I swear, she was here a minute ago.
This was originally posted on September 5, 2005.
When I was in college, I dated a very nice young man whose primary flaw was that he was almost as absent-minded as I was. The relationship ran its course before we were even close to being in danger of marrying and procreating, and I used to laugh that it was a good thing -- between the two of us, we would have misplaced kids right and left. "I haven't seen the girls in a while, have you?" "No ... not since we left the beach." "Oh dear."
I did eventually have my own children, and I worried about losing them as easily as I lost my keys. I've always been bad about keys. Some people lose their glasses -- that was never my problem, since I was so near-sighted that I only took my glasses off after I was in bed and had turned the light off, because I might not be able to FIND the bed without them. I've lost schoolbooks, fully completed Social Studies homework (that one lost me a straight A in 1987 and I've never forgotten it), purses, day planners, cars (but I always found them) -- pretty much anything you could possibly want the next day, I've lost it one time or another. But keys were the worst.
Losing my keys was the only one that sent me directly into a raging fury, automatically bypassing all the intervening steps of concern, frustration, renewed determination, exasperation, philosophizing, anger, and foot-stomping. If the keys were lost, I could pretty much guarantee that this was not going to be one of those calm, reasonable searches in which the lost item would turn out to be in the second-most-likely place, or perhaps in my jacket pocket. No, if it was my keys, they were equally likely to be in my laundry hamper, behind a stack of classical piano music, or in a soap dish in the bathroom. It wasn't all that effective to rampage through a room, crying and swearing and doing the full Insane Burglar treatment, but it sure felt good.
When I was pregnant and discovered that my new baby would weigh slightly less than my purse, I think you can understand my immediate concern. She was going to be so small! Smaller than the cat, and he hid from us all the time! I mean, I'd lost stuff WAY bigger than that without even trying. What if I put her in the laundry basket by accident, or set her on the counter and stacked papers on top of her? (Oh, you don't want to know. The stack on the counter involved regular cursing.) What if I put her in the closet with the clean towels? I had nightmares about this.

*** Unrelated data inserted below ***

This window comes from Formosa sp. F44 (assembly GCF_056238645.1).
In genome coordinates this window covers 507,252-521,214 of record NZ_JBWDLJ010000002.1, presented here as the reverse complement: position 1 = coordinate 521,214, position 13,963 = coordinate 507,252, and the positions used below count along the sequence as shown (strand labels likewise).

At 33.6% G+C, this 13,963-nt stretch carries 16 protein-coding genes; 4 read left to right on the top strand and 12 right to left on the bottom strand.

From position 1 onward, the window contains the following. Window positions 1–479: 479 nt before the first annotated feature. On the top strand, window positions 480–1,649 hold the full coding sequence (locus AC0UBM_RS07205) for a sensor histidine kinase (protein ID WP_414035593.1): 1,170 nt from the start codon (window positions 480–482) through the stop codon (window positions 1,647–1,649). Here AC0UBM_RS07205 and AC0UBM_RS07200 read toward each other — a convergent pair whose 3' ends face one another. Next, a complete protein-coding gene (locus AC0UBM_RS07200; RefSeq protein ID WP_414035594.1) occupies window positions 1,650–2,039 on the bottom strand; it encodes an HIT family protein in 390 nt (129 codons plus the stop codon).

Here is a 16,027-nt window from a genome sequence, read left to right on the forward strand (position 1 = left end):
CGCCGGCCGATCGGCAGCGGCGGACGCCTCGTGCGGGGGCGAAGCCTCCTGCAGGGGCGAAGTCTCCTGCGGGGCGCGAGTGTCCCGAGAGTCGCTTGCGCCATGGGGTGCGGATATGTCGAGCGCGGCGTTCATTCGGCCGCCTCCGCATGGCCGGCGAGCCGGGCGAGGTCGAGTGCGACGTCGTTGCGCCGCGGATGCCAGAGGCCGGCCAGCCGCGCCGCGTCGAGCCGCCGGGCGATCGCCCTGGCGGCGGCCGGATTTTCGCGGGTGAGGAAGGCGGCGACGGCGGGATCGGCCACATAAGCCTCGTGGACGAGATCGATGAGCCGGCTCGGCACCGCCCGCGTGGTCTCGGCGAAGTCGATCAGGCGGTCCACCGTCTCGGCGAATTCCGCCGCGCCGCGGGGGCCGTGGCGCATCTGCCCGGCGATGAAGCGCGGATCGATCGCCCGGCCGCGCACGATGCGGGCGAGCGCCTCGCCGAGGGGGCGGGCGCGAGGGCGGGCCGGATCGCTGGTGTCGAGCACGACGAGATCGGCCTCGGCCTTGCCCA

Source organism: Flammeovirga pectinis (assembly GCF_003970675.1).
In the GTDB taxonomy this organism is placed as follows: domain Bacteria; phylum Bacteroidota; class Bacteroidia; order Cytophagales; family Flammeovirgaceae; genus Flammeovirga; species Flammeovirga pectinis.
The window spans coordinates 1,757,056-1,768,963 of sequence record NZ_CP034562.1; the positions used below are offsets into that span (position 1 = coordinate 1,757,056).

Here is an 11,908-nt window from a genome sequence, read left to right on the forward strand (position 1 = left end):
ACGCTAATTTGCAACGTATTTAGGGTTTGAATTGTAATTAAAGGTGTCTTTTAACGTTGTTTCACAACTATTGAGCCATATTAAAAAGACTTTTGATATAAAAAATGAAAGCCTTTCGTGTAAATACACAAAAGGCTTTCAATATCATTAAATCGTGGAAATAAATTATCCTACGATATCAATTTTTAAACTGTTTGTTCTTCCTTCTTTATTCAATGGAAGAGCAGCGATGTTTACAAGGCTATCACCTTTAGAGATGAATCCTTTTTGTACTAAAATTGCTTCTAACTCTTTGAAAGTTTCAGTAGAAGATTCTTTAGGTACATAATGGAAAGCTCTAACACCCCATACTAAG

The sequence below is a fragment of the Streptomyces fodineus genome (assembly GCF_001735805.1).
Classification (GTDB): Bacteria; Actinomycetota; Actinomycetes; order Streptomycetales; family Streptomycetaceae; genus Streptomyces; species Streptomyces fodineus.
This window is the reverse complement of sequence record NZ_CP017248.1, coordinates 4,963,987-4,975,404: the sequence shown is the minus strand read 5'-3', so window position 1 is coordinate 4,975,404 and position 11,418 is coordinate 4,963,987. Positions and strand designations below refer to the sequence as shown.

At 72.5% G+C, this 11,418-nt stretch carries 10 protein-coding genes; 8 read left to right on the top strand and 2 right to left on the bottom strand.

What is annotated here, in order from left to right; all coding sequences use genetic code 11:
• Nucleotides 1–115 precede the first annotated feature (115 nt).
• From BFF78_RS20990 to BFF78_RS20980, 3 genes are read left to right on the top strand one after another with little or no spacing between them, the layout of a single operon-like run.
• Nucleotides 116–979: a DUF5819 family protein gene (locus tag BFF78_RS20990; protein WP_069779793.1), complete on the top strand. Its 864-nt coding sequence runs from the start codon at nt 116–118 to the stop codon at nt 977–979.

Well, not too surprisingly, it is very, very hard to lose a baby. For one thing, they're LOUD. For another, they don't balance on counters very well. For another, they smell bad at regular intervals, so even if you did set one down for a while, you'd find it again in a hurry. Mostly, though, it's because you love them so much. I discovered that I was no more likely to lose her than I was to lose my own self. At any given moment, even if she was napping, you could have spun me around with my eyes closed and I could have pointed unerringly to where Mary was. I may have wanted to get a full refund on her now and then, but I wasn't in any danger of losing her.
Then time happened. Six years' worth, actually. And I can't find the baby. I distinctly remember putting her to bed in her crib, and now the crib's dismantled in her little brother's room under the Mr. Incredible poster. She was wearing a little blue and white nightie with puppies on it, I can still see it, but it's down in the basement in a box labeled "3-6 months clothes -- KEEP." She liked to sleep with a stuffed plush dog, rather mundanely named "Doggie" -- he's still around, but he's not quite the same color now and his nose has been almost entirely worn off.
I looked in her room tonight, and there was no baby -- instead, there was a long-legged colt of a girl, dark blonde curls still damp from her bath, face buried in her new Tinkerbell comforter, wide awake with anticipation for tomorrow's adventure into the first grade. I kissed her forehead through the floppy tangle of growing-out bangs, and she sat bolt upright and gave me an update on the cat's most recent foray into her room. I smiled and told her to sleep, and closed the door as I have so many times, so many nights.
I'm excited, too. She's bright and funny and social, and her first year of all-day school will be a much-needed outlet for her quick mind and energetic friendliness. First grade is a good thing.
Every now and then, though, I still catch myself looking for the baby. I don't look behind cushions any more, but into the fine bones of her sweet face, memory overlaying her perfect nose and wide grin with the soft cheeks and tiny lips I spent so many hours admiring. I wouldn't want her to stay tiny forever, as some mothers claim to wish for ... but every once in a while, I miss the baby.